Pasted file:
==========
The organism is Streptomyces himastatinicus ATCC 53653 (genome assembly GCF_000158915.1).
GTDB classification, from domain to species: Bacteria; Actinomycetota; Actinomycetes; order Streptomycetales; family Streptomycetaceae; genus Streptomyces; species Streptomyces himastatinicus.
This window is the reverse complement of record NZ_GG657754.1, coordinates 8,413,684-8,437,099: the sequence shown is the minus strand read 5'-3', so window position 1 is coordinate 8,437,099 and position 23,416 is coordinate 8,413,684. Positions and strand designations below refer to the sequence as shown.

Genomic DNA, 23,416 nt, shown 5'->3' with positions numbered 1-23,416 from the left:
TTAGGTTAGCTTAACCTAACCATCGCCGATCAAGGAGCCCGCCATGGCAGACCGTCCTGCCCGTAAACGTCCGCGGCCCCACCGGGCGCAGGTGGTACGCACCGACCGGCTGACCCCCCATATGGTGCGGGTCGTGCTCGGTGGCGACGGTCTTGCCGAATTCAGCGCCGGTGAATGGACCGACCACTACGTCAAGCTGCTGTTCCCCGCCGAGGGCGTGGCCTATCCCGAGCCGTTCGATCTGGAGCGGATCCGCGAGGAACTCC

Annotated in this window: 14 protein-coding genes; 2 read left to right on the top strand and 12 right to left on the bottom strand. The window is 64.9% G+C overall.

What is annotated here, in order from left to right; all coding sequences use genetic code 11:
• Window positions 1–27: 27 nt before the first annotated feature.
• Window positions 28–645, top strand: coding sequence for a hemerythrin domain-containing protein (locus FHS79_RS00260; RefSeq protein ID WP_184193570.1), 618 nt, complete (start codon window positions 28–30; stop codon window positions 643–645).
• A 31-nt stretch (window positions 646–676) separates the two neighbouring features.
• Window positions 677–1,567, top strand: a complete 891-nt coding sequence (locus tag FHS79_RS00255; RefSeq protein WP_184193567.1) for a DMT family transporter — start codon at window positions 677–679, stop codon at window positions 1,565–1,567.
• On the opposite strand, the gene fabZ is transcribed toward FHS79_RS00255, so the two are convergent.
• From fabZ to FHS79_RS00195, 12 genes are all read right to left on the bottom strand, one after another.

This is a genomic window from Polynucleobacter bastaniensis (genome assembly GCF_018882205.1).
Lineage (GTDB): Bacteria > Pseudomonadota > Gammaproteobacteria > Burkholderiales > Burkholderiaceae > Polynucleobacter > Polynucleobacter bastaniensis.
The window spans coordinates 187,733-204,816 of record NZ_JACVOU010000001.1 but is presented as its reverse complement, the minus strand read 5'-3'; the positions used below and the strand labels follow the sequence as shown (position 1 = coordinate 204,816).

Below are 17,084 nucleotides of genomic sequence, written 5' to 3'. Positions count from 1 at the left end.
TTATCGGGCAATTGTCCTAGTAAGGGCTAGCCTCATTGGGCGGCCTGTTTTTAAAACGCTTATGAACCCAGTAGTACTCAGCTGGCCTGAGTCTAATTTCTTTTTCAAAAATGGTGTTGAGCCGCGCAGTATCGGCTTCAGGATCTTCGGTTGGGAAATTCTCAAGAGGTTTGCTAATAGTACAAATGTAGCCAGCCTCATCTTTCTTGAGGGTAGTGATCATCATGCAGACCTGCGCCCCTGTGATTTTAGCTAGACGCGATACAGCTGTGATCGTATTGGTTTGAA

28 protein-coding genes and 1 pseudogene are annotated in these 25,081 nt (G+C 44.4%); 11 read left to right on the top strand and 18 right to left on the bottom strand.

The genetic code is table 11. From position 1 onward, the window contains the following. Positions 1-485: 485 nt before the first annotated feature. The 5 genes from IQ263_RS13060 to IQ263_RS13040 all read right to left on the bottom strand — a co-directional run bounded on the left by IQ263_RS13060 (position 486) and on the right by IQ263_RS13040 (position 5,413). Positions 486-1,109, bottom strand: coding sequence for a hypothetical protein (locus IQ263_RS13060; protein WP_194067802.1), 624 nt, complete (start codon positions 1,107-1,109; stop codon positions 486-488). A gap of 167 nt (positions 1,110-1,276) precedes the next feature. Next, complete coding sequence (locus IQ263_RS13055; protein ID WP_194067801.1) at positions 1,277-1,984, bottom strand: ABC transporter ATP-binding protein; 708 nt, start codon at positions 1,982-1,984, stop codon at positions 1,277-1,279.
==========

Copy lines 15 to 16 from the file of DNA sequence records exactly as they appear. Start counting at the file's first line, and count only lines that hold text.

Lineage (GTDB): Bacteria > Pseudomonadota > Gammaproteobacteria > Burkholderiales > Burkholderiaceae > Polynucleobacter > Polynucleobacter bastaniensis.
The window spans coordinates 187,733-204,816 of record NZ_JACVOU010000001.1 but is presented as its reverse complement, the minus strand read 5'-3'; the positions used below and the strand labels follow the sequence as shown (position 1 = coordinate 204,816).